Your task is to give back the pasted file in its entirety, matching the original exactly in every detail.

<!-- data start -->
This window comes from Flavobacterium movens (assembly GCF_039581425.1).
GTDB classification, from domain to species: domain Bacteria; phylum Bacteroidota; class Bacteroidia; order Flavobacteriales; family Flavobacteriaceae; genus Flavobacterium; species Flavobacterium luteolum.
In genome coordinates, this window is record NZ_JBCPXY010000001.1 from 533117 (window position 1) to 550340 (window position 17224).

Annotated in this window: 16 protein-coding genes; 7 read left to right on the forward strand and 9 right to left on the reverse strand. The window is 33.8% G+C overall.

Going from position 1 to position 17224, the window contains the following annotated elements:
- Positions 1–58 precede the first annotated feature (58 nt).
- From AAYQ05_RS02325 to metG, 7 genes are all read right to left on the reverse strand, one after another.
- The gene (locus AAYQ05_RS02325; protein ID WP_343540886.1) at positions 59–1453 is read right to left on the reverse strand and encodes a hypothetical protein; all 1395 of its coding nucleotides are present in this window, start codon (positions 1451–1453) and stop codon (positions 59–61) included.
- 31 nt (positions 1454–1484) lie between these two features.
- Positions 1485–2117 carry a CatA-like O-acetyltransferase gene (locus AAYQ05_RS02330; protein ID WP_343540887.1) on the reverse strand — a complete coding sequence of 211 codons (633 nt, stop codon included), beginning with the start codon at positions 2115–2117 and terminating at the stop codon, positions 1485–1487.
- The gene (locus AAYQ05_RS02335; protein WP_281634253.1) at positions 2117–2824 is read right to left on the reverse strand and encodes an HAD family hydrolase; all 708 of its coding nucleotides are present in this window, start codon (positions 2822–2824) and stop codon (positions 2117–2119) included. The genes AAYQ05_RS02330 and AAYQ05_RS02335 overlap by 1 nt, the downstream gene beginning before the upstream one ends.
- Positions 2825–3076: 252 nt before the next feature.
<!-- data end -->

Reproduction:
This window comes from Flavobacterium movens (assembly GCF_039581425.1).
GTDB classification, from domain to species: domain Bacteria; phylum Bacteroidota; class Bacteroidia; order Flavobacteriales; family Flavobacteriaceae; genus Flavobacterium; species Flavobacterium luteolum.
In genome coordinates, this window is record NZ_JBCPXY010000001.1 from 533117 (window position 1) to 550340 (window position 17224).

Annotated in this window: 16 protein-coding genes; 7 read left to right on the forward strand and 9 right to left on the reverse strand. The window is 33.8% G+C overall.

Going from position 1 to position 17224, the window contains the following annotated elements:
- Positions 1–58 precede the first annotated feature (58 nt).
- From AAYQ05_RS02325 to metG, 7 genes are all read right to left on the reverse strand, one after another.
- The gene (locus AAYQ05_RS02325; protein ID WP_343540886.1) at positions 59–1453 is read right to left on the reverse strand and encodes a hypothetical protein; all 1395 of its coding nucleotides are present in this window, start codon (positions 1451–1453) and stop codon (positions 59–61) included.
- 31 nt (positions 1454–1484) lie between these two features.
- Positions 1485–2117 carry a CatA-like O-acetyltransferase gene (locus AAYQ05_RS02330; protein ID WP_343540887.1) on the reverse strand — a complete coding sequence of 211 codons (633 nt, stop codon included), beginning with the start codon at positions 2115–2117 and terminating at the stop codon, positions 1485–1487.
- The gene (locus AAYQ05_RS02335; protein WP_281634253.1) at positions 2117–2824 is read right to left on the reverse strand and encodes an HAD family hydrolase; all 708 of its coding nucleotides are present in this window, start codon (positions 2822–2824) and stop codon (positions 2117–2119) included. The genes AAYQ05_RS02330 and AAYQ05_RS02335 overlap by 1 nt, the downstream gene beginning before the upstream one ends.
- Positions 2825–3076: 252 nt before the next feature.